Woman’s death linked to her daily diet of 2.2 gallons of Coca Cola
NATASHA Harris, 30, has died after consuming up to 2.2 gallons of Coca Cola a day. Every day. Ms Harris, 30, of Invercargill in New Zealand’s South Island, died February 2010. The coroner, Mr David Crerar, that the “extreme” amounts of Coke played a role in the cardiac arrhythmia that finally killed her.
He calculated that drinking 10 litres delivered 970mg of caffeine, and more than 1kg of sugar a day:
“I find that when all the available evidence is considered, were it not for the consumption of very large quantities of Coke by Natasha Harris, it is unlikely that she would have died when she died and how she died.”
Ms Harris, a mum-of-eight, had been unwell for years. She drink no alcohol. She smoked 30 cigarettes a day. She ate little. Her teeth were rotten. Some of her children were born with no enamel on their teeth.
Ms Harris’ mother-in-law, Vivien Hodgkinson, told the coroner’s court:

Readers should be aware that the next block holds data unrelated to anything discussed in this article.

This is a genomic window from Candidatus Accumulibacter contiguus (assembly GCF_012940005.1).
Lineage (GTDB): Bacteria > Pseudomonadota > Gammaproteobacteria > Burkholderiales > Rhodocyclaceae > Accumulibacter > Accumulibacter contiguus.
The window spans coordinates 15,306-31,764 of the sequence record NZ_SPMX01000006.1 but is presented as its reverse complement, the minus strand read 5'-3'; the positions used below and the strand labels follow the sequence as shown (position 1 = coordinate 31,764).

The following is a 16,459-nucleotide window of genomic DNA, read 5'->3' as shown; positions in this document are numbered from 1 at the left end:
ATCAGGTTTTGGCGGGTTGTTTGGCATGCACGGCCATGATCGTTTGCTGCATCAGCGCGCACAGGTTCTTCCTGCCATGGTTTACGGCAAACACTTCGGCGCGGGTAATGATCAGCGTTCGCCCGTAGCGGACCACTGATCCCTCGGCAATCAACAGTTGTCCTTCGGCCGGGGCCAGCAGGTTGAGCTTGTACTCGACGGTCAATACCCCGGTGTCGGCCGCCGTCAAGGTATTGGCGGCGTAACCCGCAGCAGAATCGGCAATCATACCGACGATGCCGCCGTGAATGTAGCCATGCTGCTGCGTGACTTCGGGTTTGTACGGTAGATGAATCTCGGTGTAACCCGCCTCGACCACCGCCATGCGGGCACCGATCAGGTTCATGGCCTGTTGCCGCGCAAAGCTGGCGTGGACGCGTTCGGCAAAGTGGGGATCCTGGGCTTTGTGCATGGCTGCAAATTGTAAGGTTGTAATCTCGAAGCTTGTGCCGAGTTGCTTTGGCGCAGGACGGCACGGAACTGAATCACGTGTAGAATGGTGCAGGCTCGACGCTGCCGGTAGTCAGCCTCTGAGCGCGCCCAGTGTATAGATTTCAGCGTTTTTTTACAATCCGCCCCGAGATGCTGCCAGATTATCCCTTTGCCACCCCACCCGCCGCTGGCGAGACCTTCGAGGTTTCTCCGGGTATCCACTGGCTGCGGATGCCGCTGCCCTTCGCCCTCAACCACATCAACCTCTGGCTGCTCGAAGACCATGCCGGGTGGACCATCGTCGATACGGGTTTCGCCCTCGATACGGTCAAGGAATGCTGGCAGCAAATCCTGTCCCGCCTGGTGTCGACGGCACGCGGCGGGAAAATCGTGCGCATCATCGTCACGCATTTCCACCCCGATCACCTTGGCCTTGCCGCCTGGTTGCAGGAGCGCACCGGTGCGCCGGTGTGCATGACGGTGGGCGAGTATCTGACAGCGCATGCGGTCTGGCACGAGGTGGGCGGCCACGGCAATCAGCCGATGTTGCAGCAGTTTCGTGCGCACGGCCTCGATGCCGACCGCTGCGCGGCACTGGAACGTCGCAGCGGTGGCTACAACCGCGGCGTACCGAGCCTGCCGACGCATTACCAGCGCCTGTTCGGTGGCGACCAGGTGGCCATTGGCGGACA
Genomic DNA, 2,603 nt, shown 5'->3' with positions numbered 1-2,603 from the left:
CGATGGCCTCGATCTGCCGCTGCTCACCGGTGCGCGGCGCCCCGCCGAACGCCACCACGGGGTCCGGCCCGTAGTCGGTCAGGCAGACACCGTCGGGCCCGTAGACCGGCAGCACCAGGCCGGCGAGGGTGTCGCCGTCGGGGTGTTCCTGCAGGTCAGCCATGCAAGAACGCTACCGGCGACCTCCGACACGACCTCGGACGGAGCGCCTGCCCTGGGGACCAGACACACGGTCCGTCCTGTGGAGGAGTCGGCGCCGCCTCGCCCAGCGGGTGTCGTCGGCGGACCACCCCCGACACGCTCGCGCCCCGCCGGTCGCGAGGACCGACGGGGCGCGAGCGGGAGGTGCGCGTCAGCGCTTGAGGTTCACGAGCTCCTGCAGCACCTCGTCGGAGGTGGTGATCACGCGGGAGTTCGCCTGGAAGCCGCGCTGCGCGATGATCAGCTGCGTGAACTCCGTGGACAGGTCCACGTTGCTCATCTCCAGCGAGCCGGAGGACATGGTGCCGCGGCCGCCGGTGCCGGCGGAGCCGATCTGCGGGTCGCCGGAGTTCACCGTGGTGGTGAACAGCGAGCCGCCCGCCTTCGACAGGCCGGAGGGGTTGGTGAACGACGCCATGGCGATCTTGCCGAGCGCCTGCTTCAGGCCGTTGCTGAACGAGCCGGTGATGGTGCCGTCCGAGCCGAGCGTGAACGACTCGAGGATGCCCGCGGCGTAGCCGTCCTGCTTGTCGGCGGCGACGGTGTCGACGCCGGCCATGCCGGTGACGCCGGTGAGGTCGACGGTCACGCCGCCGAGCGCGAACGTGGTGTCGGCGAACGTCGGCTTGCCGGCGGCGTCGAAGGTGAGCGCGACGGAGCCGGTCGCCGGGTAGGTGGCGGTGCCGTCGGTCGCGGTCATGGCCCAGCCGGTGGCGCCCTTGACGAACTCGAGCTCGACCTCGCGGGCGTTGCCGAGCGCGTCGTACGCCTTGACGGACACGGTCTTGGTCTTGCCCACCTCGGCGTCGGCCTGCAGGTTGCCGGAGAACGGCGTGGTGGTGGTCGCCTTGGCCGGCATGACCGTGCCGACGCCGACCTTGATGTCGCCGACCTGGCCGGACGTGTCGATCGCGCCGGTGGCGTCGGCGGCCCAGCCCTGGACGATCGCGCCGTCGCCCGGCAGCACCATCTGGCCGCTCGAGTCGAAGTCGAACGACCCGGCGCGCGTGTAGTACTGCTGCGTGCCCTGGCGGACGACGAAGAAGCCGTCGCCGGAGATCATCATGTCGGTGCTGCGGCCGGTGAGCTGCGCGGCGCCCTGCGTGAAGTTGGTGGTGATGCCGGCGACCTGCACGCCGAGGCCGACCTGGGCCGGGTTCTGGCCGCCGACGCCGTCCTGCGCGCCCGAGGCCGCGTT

“[She would] go crazy if she ran out… she would get the shakes, withdrawal symptoms, be angry, on edge and snappy.”
The coroner recommended “that Coca-Cola give consideration to the inclusion of advice as to quantity of caffeine on labels (in) its products and… adding appropriate warnings related to the dangers of consuming excessive quantities of the products”.
Really? Anyone who can’t work out that drinking so much fizzy pop every day on a pretty empty stomach is not all that healthy might not care to read the small print. Also, Mrs Harris never saw the doctor.
Indeed, Mr Crerar added that “Coca-Cola cannot be held responsible for the health of consumers who drink unhealthy quantities of the product”.
Coca-Cola Oceania is unimpressed with the link between its carbonated sugar and ill health:
“…we are disappointed that the coroner has chosen to focus on the combination of Ms Harris’ excessive consumption of Coca-Cola, together with other health and lifestyle factors, as the probable cause of her death.”
Ms Harris’s partner, Christopher Hodgkinson puts it that, “People need to get aware of what it can do, especially what it can be doing to small kids.”
Anyone observant who has ever seen a young child pepped up on Coke needs no second warning…